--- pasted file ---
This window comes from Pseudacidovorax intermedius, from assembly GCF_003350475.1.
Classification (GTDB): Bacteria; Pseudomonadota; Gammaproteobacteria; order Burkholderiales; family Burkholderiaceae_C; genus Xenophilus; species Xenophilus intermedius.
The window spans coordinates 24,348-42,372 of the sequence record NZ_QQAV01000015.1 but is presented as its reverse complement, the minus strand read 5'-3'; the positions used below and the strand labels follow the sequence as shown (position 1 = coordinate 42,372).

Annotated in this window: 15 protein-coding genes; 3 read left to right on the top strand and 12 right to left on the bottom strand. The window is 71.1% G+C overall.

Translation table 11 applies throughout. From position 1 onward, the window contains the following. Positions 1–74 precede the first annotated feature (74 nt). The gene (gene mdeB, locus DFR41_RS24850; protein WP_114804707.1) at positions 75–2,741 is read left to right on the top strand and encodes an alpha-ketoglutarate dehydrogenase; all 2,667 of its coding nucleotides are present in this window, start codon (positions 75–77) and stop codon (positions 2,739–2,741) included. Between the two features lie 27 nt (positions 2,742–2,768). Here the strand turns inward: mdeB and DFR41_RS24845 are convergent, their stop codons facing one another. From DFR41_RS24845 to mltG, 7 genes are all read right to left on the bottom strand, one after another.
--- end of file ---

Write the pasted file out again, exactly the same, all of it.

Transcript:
This window comes from Pseudacidovorax intermedius, from assembly GCF_003350475.1.
Classification (GTDB): Bacteria; Pseudomonadota; Gammaproteobacteria; order Burkholderiales; family Burkholderiaceae_C; genus Xenophilus; species Xenophilus intermedius.
The window spans coordinates 24,348-42,372 of the sequence record NZ_QQAV01000015.1 but is presented as its reverse complement, the minus strand read 5'-3'; the positions used below and the strand labels follow the sequence as shown (position 1 = coordinate 42,372).

Annotated in this window: 15 protein-coding genes; 3 read left to right on the top strand and 12 right to left on the bottom strand. The window is 71.1% G+C overall.

Translation table 11 applies throughout. From position 1 onward, the window contains the following. Positions 1–74 precede the first annotated feature (74 nt). The gene (gene mdeB, locus DFR41_RS24850; protein WP_114804707.1) at positions 75–2,741 is read left to right on the top strand and encodes an alpha-ketoglutarate dehydrogenase; all 2,667 of its coding nucleotides are present in this window, start codon (positions 75–77) and stop codon (positions 2,739–2,741) included. Between the two features lie 27 nt (positions 2,742–2,768). Here the strand turns inward: mdeB and DFR41_RS24845 are convergent, their stop codons facing one another. From DFR41_RS24845 to mltG, 7 genes are all read right to left on the bottom strand, one after another.